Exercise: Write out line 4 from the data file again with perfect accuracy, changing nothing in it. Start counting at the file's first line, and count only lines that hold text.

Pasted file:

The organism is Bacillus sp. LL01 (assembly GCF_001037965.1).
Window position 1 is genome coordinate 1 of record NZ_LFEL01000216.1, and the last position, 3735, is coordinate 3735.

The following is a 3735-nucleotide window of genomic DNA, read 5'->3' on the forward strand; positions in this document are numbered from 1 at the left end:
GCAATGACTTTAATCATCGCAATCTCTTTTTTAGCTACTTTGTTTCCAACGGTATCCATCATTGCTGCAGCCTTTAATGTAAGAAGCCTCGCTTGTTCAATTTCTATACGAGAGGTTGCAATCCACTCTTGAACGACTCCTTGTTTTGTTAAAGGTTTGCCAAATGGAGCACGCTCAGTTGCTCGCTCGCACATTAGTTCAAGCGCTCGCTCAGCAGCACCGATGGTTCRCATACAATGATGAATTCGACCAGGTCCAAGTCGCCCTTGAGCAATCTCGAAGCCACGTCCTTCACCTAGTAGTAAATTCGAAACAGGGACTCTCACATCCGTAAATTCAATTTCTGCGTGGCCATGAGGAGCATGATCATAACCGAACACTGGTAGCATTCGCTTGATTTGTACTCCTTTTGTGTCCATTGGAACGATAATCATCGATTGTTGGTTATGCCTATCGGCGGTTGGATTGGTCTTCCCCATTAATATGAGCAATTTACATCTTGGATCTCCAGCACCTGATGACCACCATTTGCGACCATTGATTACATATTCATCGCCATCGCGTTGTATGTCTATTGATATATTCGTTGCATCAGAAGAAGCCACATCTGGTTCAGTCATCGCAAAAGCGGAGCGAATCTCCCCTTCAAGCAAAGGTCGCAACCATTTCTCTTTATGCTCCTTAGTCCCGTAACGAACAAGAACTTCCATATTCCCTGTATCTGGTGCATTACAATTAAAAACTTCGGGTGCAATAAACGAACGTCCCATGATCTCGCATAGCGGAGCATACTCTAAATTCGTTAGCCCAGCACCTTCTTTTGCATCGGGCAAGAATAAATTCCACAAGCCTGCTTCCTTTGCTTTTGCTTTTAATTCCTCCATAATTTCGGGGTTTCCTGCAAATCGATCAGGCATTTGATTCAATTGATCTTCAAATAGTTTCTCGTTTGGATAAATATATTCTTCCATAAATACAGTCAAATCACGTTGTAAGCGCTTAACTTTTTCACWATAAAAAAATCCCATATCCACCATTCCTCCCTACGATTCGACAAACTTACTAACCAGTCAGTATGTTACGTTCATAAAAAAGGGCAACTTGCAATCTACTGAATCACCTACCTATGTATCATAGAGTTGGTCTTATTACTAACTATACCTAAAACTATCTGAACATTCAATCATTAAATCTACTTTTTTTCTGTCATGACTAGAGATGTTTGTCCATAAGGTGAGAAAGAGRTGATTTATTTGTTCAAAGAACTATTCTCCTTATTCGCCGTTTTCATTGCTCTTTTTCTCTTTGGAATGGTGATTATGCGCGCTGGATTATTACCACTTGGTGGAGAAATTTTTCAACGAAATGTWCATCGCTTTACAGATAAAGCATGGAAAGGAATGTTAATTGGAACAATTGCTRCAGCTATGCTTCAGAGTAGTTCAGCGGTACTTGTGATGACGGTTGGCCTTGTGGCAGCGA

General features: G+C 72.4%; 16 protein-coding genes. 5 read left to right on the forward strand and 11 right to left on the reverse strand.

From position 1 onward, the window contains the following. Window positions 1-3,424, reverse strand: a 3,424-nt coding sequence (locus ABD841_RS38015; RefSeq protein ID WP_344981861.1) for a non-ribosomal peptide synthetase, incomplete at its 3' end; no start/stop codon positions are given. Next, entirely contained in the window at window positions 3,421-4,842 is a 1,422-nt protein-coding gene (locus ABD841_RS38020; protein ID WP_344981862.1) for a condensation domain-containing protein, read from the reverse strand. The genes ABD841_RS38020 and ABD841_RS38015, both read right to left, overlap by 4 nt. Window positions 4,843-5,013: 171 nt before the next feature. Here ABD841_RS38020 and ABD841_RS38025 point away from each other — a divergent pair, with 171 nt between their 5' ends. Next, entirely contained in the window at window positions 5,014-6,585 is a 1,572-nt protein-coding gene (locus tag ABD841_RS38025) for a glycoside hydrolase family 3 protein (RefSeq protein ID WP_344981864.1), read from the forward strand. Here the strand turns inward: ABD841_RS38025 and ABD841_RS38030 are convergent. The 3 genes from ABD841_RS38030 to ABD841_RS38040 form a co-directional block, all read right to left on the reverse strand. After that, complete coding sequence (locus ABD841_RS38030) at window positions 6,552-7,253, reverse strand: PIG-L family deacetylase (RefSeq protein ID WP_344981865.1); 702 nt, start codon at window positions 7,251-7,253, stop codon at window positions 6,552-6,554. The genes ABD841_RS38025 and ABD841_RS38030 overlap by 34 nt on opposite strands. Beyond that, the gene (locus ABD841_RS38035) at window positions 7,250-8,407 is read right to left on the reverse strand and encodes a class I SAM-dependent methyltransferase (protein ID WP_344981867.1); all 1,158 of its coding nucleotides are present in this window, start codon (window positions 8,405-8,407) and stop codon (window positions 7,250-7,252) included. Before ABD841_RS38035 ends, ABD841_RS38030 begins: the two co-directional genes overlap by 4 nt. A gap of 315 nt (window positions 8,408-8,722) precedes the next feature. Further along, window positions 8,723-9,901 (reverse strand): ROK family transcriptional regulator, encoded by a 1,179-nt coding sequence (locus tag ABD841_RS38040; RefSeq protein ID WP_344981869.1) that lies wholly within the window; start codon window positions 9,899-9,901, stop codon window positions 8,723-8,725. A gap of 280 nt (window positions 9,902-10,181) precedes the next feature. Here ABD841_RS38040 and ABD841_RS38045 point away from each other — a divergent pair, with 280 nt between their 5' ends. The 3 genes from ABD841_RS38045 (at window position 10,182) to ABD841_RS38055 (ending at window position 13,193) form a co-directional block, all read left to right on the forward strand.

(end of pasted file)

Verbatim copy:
GCAATGACTTTAATCATCGCAATCTCTTTTTTAGCTACTTTGTTTCCAACGGTATCCATCATTGCTGCAGCCTTTAATGTAAGAAGCCTCGCTTGTTCAATTTCTATACGAGAGGTTGCAATCCACTCTTGAACGACTCCTTGTTTTGTTAAAGGTTTGCCAAATGGAGCACGCTCAGTTGCTCGCTCGCACATTAGTTCAAGCGCTCGCTCAGCAGCACCGATGGTTCRCATACAATGATGAATTCGACCAGGTCCAAGTCGCCCTTGAGCAATCTCGAAGCCACGTCCTTCACCTAGTAGTAAATTCGAAACAGGGACTCTCACATCCGTAAATTCAATTTCTGCGTGGCCATGAGGAGCATGATCATAACCGAACACTGGTAGCATTCGCTTGATTTGTACTCCTTTTGTGTCCATTGGAACGATAATCATCGATTGTTGGTTATGCCTATCGGCGGTTGGATTGGTCTTCCCCATTAATATGAGCAATTTACATCTTGGATCTCCAGCACCTGATGACCACCATTTGCGACCATTGATTACATATTCATCGCCATCGCGTTGTATGTCTATTGATATATTCGTTGCATCAGAAGAAGCCACATCTGGTTCAGTCATCGCAAAAGCGGAGCGAATCTCCCCTTCAAGCAAAGGTCGCAACCATTTCTCTTTATGCTCCTTAGTCCCGTAACGAACAAGAACTTCCATATTCCCTGTATCTGGTGCATTACAATTAAAAACTTCGGGTGCAATAAACGAACGTCCCATGATCTCGCATAGCGGAGCATACTCTAAATTCGTTAGCCCAGCACCTTCTTTTGCATCGGGCAAGAATAAATTCCACAAGCCTGCTTCCTTTGCTTTTGCTTTTAATTCCTCCATAATTTCGGGGTTTCCTGCAAATCGATCAGGCATTTGATTCAATTGATCTTCAAATAGTTTCTCGTTTGGATAAATATATTCTTCCATAAATACAGTCAAATCACGTTGTAAGCGCTTAACTTTTTCACWATAAAAAAATCCCATATCCACCATTCCTCCCTACGATTCGACAAACTTACTAACCAGTCAGTATGTTACGTTCATAAAAAAGGGCAACTTGCAATCTACTGAATCACCTACCTATGTATCATAGAGTTGGTCTTATTACTAACTATACCTAAAACTATCTGAACATTCAATCATTAAATCTACTTTTTTTCTGTCATGACTAGAGATGTTTGTCCATAAGGTGAGAAAGAGRTGATTTATTTGTTCAAAGAACTATTCTCCTTATTCGCCGTTTTCATTGCTCTTTTTCTCTTTGGAATGGTGATTATGCGCGCTGGATTATTACCACTTGGTGGAGAAATTTTTCAACGAAATGTWCATCGCTTTACAGATAAAGCATGGAAAGGAATGTTAATTGGAACAATTGCTRCAGCTATGCTTCAGAGTAGTTCAGCGGTACTTGTGATGACGGTTGGCCTTGTGGCAGCGA